servo amplifiers are used to drive servo motors. When the amplifier is required to produce a large amount of power, the conventional electronic amplifier becomes less efficient than some other types. The following is a brief discussion of a typical magnetic amplifier used in a servo system where large amounts of power are required to move a heavy load. If you need to refresh your memory on the theory of the magnetic amplifier, refer to Module 8 of this training series, Introduction to Amplifiers. ">
As we stated earlier in this chapter, various types of servo amplifiers are used to drive servo motors. When the amplifier is required to produce a large amount of power, the conventional electronic amplifier becomes less efficient than some other types. The following is a brief discussion of a typical magnetic amplifier used in a servo system where large amounts of power are required to move a heavy load. If you need to refresh your memory on the theory of the magnetic amplifier, refer to Module 8 of this training series, Introduction to Amplifiers.
Magnetic Amplifiers in a Servo
Figure 2-20 illustrates a magnetic amplifier being used as the output stage of a servo amplifier.
Figure 2-20. - Magnetic amplifier used to drive a servo motor.
The output of the servo amplifier is connected to one of the motor windings (controlled winding W1). The other winding (uncontrolled winding W2) is connected across the ac source, in series with a capacitor. The capacitor provides the required 90° phase shift necessary to cause motor rotation. The phase relationship of the current through the two windings determines the direction of rotation of the servo motor.
The magnetic amplifier consists of a transformer (T1), and two saturable reactors (L1 and L2), each having three windings. The key point to the operation of this circuit lies in the fact that the error signal windings are connected in series-opposing while the bias windings are series-aiding.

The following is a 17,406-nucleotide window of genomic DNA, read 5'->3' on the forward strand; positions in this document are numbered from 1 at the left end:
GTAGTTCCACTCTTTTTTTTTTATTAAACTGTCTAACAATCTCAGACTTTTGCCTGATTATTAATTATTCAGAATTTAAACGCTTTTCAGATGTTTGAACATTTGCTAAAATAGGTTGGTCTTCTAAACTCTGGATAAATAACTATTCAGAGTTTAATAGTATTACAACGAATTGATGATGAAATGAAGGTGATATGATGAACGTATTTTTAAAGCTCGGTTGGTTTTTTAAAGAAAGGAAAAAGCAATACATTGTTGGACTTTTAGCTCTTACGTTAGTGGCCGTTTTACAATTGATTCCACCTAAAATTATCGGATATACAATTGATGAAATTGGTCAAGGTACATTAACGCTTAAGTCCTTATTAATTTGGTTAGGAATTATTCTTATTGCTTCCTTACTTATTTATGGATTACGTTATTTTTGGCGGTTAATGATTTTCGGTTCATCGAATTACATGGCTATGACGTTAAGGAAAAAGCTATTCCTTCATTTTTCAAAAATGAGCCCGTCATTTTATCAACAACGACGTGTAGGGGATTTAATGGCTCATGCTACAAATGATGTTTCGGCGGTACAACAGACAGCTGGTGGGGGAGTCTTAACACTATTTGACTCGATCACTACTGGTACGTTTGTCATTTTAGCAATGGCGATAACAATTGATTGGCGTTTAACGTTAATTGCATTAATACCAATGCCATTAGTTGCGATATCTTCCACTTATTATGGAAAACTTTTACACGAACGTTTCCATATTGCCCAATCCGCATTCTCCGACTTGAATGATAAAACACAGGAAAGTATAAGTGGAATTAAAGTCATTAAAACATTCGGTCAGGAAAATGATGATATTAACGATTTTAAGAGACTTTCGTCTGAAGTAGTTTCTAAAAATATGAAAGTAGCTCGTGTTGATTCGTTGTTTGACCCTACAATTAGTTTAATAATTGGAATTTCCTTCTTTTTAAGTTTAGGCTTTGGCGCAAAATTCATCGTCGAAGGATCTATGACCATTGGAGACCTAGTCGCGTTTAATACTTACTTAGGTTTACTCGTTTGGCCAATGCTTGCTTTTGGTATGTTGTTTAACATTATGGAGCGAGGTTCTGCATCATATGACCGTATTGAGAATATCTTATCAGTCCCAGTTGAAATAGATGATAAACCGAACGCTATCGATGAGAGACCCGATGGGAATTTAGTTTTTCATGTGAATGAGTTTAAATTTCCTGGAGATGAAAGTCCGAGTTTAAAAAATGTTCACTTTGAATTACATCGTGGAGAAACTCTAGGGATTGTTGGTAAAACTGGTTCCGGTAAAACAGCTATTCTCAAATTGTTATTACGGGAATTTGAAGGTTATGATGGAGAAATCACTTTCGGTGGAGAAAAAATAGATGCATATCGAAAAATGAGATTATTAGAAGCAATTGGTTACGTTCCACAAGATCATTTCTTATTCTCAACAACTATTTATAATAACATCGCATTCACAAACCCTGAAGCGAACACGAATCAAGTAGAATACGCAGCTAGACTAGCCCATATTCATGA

With the circuit in the quiescent state (no input), the dc bias voltage causes the dc bias current to equally and partially saturate both reactors (L1 and L2). The reactances of L1 and L2 now being equal result in canceling currents through the W1 windings of the servo motor. With only one input to the motor, it remains at rest.
Now, let's apply an error signal to the error signal windings. L2 saturates and L1 is driven further out of partial saturation, because the error windings are in series-opposition. This results in the error signal aiding the bias current in reactor L2 and tending to cancel the bias current in reactor L1. The reactance of L2 is reduced, causing an increased current through the L2 circuitry. In the other circuit (L1), the reverse is true; its current decreases. This imbalance in the L1 and L2 circuitry results in current flow through W1, say from left to right, and causes the motor to turn Reversing the polarity of the error signal causes the direction of motor rotation to change. This is done by saturating reactor L1 instead of reactor L2 and causing current to reverse directions through W1.
In the previous discussion, an ac motor was driven by the output of the magnetic amplifier. If a dc motor is required in the servo to move a heavy load, the ac output from the magnetic amplifier must be rectified.